Update: I think I was a little generous with the week thing – it’s been approximately 4 hours since my wheel left for its new home, and already I can barely remember what stood in the corner of my living room for 4 years.  How quickly I move on!

First 17 Things – Gone!

Facts: I spent several hours today getting rid of stuff.  Here’s the rundown:

There’s a pile of clothes to be given to Goodwill, including:

  • 3 sweaters
  • 2 fleeces
  • 1 vest
  • 1 wrap
  • 1 blazer
  • 2 spring jackets
  • 1 pea coat
  • 1 crocheted shawl (no, I’m not a grandma!)
  • 4 pairs of socks
  • 1 bathing suit
  • 1 pair running tights
  • 3 beanie babies (I know these aren’t clothes, but Goodwill takes Tchotchkes!)
  • 1 beaded necklace

I have two grocery sacks of books to be donated to the library book sale (must find out where these can be dropped off – I refuse to keep them in my house for an extended period of time!)

I threw away 2 items: a leather book dust cover, and a soap dish.  The soap dish was bright pink and teal.  I believe I’d had it since I was 13.  And that was oh, more than a few years ago.  So into the garbage it goes!

Analysis: This was kind of a sporadic purge.  I moved from one small area of my house, worked on a section, then moved to the next, etc, etc.  I didn’t concentrate on say, the linen closet, and completely purge that.  Which I think is fine, for now.  I’m at the point where there’s so much stuff to get rid of, wherever I look is something to toss.  So I just kinda willy nilly work my way through the rooms, stopping wherever I want and tossing stuff into bags.

I know I’ll have some hard decisions to make in the near future.  For example, in my closet is a leather purse I purchased in Italy a 2 years ago.  I didn’t pay much for it, and will get rid of it, probably in a day or two.  But, I had this distinct thought: “I can’t get rid of this, I bought it in Italy.”  Now, keep in mind these two things:

  1. I don’t really like the purse – it doesn’t pass the “elbow” test, and while it’s Italian leather, it isn’t melt-in-your-mouth-soft-like-butter-leather.
  2. Okay, only one thing.

But it’s a major thing: I don’t like it. The only reason I don’t want to get rid of it is because it’s a souvenir. I feel like since I bought it overseas it must be special and therefore I must keep it.  Which is crap.  Really, it is.  When I think of my trip, do I want to be reminded of a crappy purse I bought even though I kinda knew even then I didn’t like it, but really wanted an Italian leather purse?  No.  I want to think about my trip and remember the dark misty alleys of Venice, the sounds of the lapping canals against the boats, the echos of the singing nuns in St. Peter’s Basilica. That’s what I remember.  And I don’t need a purse to jog the memories, thank you very much!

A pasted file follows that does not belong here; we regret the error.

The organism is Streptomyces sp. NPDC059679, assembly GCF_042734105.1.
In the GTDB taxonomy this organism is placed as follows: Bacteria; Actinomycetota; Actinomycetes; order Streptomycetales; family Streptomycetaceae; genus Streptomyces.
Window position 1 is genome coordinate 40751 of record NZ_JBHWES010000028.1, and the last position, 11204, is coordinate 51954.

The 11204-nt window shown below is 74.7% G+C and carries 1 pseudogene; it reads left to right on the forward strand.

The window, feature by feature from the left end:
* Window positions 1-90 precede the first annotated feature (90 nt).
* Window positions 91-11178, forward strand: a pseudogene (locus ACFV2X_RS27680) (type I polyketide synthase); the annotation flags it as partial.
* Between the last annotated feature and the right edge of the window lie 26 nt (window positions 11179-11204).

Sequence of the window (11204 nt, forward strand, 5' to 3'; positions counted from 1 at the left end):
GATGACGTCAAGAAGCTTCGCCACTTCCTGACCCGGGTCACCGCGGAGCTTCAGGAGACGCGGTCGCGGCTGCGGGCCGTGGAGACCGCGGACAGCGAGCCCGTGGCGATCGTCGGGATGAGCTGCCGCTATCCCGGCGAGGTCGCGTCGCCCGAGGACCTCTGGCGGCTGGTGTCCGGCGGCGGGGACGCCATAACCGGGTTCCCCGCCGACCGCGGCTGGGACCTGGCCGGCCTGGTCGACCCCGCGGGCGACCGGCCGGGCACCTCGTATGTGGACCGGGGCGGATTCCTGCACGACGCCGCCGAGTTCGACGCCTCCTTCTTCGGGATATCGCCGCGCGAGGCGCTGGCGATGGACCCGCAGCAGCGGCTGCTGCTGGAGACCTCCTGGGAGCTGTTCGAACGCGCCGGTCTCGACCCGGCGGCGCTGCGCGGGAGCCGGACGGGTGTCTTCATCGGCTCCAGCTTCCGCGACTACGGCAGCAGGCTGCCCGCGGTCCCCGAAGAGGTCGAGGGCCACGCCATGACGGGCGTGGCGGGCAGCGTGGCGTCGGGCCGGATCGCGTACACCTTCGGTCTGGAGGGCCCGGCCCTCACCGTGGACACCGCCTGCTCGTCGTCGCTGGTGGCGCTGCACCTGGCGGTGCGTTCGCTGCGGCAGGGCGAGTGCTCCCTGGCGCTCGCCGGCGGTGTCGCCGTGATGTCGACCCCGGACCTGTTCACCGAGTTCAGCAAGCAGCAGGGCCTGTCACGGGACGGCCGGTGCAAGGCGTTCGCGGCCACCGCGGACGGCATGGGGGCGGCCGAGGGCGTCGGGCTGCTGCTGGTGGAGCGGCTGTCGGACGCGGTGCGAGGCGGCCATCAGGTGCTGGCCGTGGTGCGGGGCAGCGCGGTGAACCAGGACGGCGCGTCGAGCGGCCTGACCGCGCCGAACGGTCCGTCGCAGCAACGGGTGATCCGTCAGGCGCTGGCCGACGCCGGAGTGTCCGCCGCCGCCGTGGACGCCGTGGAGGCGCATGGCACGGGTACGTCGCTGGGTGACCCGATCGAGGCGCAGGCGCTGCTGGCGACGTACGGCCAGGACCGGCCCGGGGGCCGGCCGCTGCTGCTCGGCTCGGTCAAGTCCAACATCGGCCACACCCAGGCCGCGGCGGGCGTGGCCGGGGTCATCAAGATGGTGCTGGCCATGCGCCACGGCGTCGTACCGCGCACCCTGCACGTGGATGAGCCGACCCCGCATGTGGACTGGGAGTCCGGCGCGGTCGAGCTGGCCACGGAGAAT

On a similar, but slightly different note, the purse does something else whenever I see it.  It kinda brings me down just a little bit whenever I see it, thrown up on the top shelf of my closet.  I mentioned above that I bought it because I wanted a leather purse.  But I was a bit short of spending cash on that trip.  What I should have done was either just not gotten a bag, or straightened my shoulders and decided to screw the budget and go balls in a buy an expensive, but totally worthy, buttery soft bag.  Instead, I bought something I wasn’t totally happy with, just to buy something.  So now I’m stuck with a bag I don’t really want but am reluctant to get rid of because it came from Italy.  Well, kids, I’m over it.  As of now, I’m completely over it.  And I’ve learned my lesson:

Go big, or go home.

Meaning: if I’m going to buy something, make sure it’s the right thing.  Knowing myself as well as I do, I have a feeling I’m going to have to learn this lesson over, and over, and over.  And over again.